Ordinarily you interview experts in science, medicine and technology. What gave you the idea to interview Philip Roth for his life story? Is there a scientific connection there that readers would be interested to learn about? If not, what links Roth to the other stories in your series?
Vitek Tracz, the originator and owner of Web of Stories, set out to record the life stories of people whose work and achievements will matter in, say, a hundred years from now. Of living writers, we thought Philip Roth was someone who meets that criterion. It's true that Web of Stories began with outstanding scientists - it was once called Science Archive - and the first person to be recorded was the great biologist Sidney Brenner. The project gradually broadened to include outstanding people from other fields, so that there are now painters and sculptors, architects and cinematographers, theatre and opera directors, and writers. There are too few women and we are trying to do something about that.
How did you prepare for the taping, and for meeting Mr. Roth himself? Did you arrive with a set of talking points or questions, or turn the camera on and invite Mr. Roth to speak about whatever came to mind?
Web of Stories is not a journalistic enterprise. The idea is to try to make it possible and comfortable for the talker to tell the story he or she wants to tell, with no limits on length and no editing apart from cleaning up a few technical things. The talker is given a copy of all the recorded material and is free to delete or embargo anything, or even to ask that the whole recording be destroyed. This hasn't happened yet! So we set up the camera and ask the talker to begin at the beginning and take it from there. Inevitably, one does offer prompts or ask for clarification along the way, but we are not trying to 'find out' anything in particular, as it were.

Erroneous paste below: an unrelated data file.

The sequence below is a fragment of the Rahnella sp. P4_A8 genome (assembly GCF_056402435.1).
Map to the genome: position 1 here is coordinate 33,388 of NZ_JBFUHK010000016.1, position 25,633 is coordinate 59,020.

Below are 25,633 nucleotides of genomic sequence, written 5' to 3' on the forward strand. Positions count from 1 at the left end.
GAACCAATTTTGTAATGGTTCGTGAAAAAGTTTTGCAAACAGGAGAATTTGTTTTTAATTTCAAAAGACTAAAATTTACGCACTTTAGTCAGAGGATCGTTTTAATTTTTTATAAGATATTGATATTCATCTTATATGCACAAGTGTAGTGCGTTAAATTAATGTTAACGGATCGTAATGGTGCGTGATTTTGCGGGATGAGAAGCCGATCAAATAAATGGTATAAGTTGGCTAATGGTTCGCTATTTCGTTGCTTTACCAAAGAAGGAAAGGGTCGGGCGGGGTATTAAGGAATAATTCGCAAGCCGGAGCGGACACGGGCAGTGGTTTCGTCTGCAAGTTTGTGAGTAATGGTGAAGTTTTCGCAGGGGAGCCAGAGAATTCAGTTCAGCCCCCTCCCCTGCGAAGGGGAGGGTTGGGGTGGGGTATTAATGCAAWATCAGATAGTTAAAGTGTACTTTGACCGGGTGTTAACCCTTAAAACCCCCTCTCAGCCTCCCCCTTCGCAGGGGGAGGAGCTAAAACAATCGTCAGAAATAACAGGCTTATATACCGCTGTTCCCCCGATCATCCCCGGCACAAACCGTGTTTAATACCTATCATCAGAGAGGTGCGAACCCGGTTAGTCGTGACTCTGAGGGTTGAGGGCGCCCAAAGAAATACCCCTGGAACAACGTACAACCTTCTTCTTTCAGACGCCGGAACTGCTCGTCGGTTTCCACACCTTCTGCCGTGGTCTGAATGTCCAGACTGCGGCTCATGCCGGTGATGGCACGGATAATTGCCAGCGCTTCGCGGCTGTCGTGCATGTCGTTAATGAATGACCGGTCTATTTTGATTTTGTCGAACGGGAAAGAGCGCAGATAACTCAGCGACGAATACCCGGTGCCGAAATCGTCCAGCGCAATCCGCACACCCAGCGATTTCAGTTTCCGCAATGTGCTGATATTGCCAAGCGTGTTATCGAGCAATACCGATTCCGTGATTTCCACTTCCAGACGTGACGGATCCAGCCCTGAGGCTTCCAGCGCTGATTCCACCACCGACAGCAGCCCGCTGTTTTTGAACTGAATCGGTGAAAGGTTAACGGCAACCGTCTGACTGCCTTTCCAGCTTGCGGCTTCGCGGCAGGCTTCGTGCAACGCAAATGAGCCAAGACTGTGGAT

As the interviews took place in 2011, after the appearance of Nemesis, Mr. Roth's last novel, was it clear that Mr. Roth had the possibility of retirement on his mind?
Mr. Roth did not say anything about retiring, but he did say that he hadn't been writing for a while and found he was greatly enjoying things he didn't usually do when he was writing full-time, like having lunch with friends and watching TV. And YouTube. He does talk in the recordings about the 'ordeal' of being a writer and how it's a job he would try his hardest to dissuade any children from taking up, and I guess he must have been thinking about stopping writing novels. But he didn't say so.
What was your reaction when Mr. Roth started singing about "Love, love, love"? Are there any other surprising/ candid/ favorite moments of yours in the series?
Well, I was delighted of course. I always ask our talkers about 'love' because they always say something interesting - Mr Roth's was better than interesting!
About how long did you spend in conversation with Mr. Roth, taping his stories? Did you perceive certain themes, values, or memories repeated throughout the process?
We had five sessions of about two hours each, on five consecutive weekdays. Just Mr Roth, me, and the camera and microphone. It was a pleasure and a privilege - I would read his stuff in the mornings and then go round to his apartment in the afternoons to listen to him talking about how he does it! One of the things I especially enjoyed was hearing him talk about how he did his research for each book, how he writes first and how that shows him what he needs to find out about to make things real - what it is really like to be Miss New Jersey, or to make a glove or stuff an animal, or be a kosher slaughterer or an amputee. Or a writer...